I spent my £35,000 house deposit on having a baby alone – it was the best decision I've ever made

HAVING recently turned 39 and with £35k saved to buy a house, Lisa Green decided to take her life in a different direction.

The single recruitment manager ditched her plans to own a home and spent the money on a baby instead — through IVF with a sperm donor.

She had always wanted to be a mum, and was happy to do it without a partner. Her dream came true last October when she gave birth to daughter Francesca.

Now, when she sees her baby take her first steps or attempt to say “Mummy”, she feels like she has hit the jackpot.

Lisa, who is now 40 and lives in Solihull, West Mids, says: “I set myself a deadline of having a baby by 40 and I have no regrets.

“I had disposable income I was putting aside for a house deposit but I felt the time was ticking more on my fertility than it was on buying a house, and it’s the best decision I ever made.

“I love being a single mum. I’m very lucky as she’s a very well-behaved child.”

And Lisa is not alone. According to the Human Fertilisation and Embryology Authority (HFEA) more women than ever are deciding to parent without a partner.

Fertility treatment for single women has almost trebled in a decade. The average age of a woman seeking to start a family without a partner is 39, as clinics report rising numbers of want-to-be-mums struggling to meet someone they want to have kids with.

The number of IVF attempts by women trying to have a baby on their own has gone from 531 in 2008 to 1,352 in 2018.

Lisa says: “I wasn’t bothered that I hadn’t met ‘the one’ yet but I was sure about ­having children. I never came across ­anyone that I could picture a future with.

“But approaching my forties was the time my sister had her son Charlie and he melted everyone’s hearts. And being around him definitely made me broody. That’s when I decided to go into motherhood alone and began looking at my options.”

Three years ago, Lisa looked into freezing her eggs, but scans and blood tests at BMI The Priory Hospital in Edgbaston, Birmingham showed her fertility was starting to decline so it was not an option.

She says: “Although I had lots of eggs, they varied in quality so the chances of falling pregnant were slim. That’s when IVF was mentioned.

“I was shocked because it wasn’t something I had even considered, but I felt it was a case of now or never.”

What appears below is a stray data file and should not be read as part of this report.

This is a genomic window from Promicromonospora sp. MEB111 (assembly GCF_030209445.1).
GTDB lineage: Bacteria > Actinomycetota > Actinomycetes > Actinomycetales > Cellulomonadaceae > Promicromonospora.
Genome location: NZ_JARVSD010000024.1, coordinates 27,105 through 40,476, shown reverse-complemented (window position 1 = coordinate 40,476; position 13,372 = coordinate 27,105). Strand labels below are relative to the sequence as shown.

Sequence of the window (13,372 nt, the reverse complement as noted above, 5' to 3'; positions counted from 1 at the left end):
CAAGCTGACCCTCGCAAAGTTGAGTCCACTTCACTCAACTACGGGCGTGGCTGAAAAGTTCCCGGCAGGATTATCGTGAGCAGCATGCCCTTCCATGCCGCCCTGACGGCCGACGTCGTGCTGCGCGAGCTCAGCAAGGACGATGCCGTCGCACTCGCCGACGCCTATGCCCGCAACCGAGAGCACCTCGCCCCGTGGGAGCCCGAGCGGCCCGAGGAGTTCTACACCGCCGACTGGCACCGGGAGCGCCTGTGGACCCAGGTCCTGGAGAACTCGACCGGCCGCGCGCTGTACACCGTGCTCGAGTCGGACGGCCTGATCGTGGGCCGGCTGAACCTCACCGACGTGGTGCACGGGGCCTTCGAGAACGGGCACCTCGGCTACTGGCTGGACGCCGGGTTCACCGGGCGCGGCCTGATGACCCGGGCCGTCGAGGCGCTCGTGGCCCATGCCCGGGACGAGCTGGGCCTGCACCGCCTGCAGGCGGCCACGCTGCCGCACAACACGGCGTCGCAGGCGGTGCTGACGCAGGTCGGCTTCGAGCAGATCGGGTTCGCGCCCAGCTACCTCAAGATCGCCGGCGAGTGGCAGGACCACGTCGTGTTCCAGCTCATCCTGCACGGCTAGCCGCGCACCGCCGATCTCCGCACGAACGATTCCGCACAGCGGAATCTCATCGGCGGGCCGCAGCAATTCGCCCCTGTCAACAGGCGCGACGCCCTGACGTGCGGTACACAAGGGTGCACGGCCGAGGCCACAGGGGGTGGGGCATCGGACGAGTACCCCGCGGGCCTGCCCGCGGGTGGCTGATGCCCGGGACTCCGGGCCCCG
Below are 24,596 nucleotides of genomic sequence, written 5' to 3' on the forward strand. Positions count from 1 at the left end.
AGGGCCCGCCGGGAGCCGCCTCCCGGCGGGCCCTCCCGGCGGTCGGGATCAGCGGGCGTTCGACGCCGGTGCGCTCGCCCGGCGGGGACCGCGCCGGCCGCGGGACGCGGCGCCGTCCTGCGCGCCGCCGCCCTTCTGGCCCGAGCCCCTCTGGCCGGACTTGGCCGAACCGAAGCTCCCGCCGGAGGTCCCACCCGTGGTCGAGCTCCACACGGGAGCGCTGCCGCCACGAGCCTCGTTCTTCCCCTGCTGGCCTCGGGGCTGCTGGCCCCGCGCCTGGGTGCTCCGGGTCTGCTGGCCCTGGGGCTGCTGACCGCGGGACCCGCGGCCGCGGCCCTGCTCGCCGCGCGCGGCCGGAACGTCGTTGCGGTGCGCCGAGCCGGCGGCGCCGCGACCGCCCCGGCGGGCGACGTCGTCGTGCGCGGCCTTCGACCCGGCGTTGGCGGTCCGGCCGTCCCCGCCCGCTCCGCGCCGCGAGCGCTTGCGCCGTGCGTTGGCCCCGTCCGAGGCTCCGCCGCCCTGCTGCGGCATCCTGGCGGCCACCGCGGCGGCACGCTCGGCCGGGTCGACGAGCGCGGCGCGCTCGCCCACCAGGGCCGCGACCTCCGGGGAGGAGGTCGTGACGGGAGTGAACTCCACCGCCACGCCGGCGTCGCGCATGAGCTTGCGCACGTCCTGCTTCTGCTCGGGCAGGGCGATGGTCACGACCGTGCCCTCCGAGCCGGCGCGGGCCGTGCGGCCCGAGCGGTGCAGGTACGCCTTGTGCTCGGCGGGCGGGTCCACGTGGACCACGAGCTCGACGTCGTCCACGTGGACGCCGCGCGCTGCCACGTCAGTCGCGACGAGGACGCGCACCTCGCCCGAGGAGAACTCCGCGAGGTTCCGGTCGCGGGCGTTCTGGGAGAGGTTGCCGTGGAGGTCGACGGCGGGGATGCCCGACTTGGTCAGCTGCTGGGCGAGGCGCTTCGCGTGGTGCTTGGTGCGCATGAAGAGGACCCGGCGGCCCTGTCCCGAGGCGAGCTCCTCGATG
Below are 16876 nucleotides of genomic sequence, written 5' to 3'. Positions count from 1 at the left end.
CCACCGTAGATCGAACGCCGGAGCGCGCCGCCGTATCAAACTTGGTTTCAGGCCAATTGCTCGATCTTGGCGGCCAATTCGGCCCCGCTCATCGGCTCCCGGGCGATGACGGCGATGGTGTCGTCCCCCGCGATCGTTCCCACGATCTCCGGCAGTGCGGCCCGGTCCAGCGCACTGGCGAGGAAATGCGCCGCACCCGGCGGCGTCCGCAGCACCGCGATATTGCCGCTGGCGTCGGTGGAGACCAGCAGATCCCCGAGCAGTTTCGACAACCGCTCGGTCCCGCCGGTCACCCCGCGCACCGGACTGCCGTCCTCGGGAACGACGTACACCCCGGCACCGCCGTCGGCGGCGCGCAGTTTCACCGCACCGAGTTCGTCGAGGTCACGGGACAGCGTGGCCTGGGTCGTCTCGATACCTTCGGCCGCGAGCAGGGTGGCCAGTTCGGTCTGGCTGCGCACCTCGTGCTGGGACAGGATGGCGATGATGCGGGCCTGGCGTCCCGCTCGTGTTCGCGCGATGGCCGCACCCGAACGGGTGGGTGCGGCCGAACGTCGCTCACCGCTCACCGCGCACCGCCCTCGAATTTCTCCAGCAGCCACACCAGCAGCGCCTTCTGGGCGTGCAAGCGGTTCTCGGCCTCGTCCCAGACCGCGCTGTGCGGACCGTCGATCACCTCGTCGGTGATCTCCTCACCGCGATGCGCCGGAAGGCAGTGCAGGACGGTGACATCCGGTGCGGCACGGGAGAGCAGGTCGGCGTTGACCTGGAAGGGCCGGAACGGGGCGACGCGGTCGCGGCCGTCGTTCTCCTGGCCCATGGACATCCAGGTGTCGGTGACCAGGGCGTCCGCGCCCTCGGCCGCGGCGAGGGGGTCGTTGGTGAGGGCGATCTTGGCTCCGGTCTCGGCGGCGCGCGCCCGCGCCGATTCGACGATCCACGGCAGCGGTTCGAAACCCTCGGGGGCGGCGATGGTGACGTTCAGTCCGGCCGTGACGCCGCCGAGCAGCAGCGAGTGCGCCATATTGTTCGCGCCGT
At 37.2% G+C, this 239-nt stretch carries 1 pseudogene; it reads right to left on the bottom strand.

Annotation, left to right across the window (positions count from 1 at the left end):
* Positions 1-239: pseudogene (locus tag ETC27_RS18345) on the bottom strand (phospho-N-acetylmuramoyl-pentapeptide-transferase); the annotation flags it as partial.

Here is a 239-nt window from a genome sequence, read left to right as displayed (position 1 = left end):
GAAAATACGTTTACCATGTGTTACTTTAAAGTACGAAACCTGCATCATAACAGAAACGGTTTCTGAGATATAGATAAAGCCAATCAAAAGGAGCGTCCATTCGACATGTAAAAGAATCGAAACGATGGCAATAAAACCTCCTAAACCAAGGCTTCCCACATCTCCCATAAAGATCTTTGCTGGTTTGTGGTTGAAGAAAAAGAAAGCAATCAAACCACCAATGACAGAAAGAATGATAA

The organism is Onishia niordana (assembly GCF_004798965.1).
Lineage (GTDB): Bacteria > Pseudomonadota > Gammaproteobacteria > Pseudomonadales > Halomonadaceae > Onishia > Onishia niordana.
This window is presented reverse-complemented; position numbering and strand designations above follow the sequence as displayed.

Lisa paid £7,000 for her first round of IVF at BMI The Priory Hospital after choosing a sperm donor online.

She says: “I was put in touch with three sperm banks after my IVF consultation with the clinic.

“I wanted a white male of medium build with brown hair. It was a surreal experience, and crazy that in less than a year I could be a mum.”

Although the initial treatment was a ­success, Lisa miscarried at nine weeks.
She says: “I was heartbroken. I didn’t know why I had miscarried or if it would happen if I tried again.

“It was hard but I picked myself up and decided to give it another go.”

Lisa spent another £5,500 on a second round of IVF. Two weeks later, she ­discovered she was expecting again and this time the pregnancy went to plan.

She says: “The feeling was out of this world, and putting the nursery together and buying clothes for my baby was so exciting.


“I refused to let my fears from my miscarriage creep in and I stayed positive.

“I found out I was having a girl at my 20-week scan. Finally getting my wish of becoming a mum before 40 was unbelievable.”

When Lisa went into labour she had her mum Tina, 64, and sister Jodie, 34, by her side. Lisa says: “I was induced and a day later Francesca was in my arms. She weighed 6lb 11oz and I felt incredibly proud the moment I saw her. There were lots of tears and we were all smitten.”

The rest of her savings – £22,500 – went towards her maternity leave. She says: “I don’t get any additional state ­benefits. I’m self-funded.”

Lisa is now getting to grips with being a single mum. She says: “It still doesn’t seem real. It’s taken me months to accept she’s mine.

“I used to worry what other people would say about how Francesca came into the world, but I get only positive comments. Even though I may now never be able to buy a home, I have no regrets.

“There’s no time limit on buying a house but there is on having a baby.”


£7,000 first round of IVF.

£5,500 second IVF round.

£22,500 paid out to help fund her living costs during maternity leave.

TOTAL: £35,000

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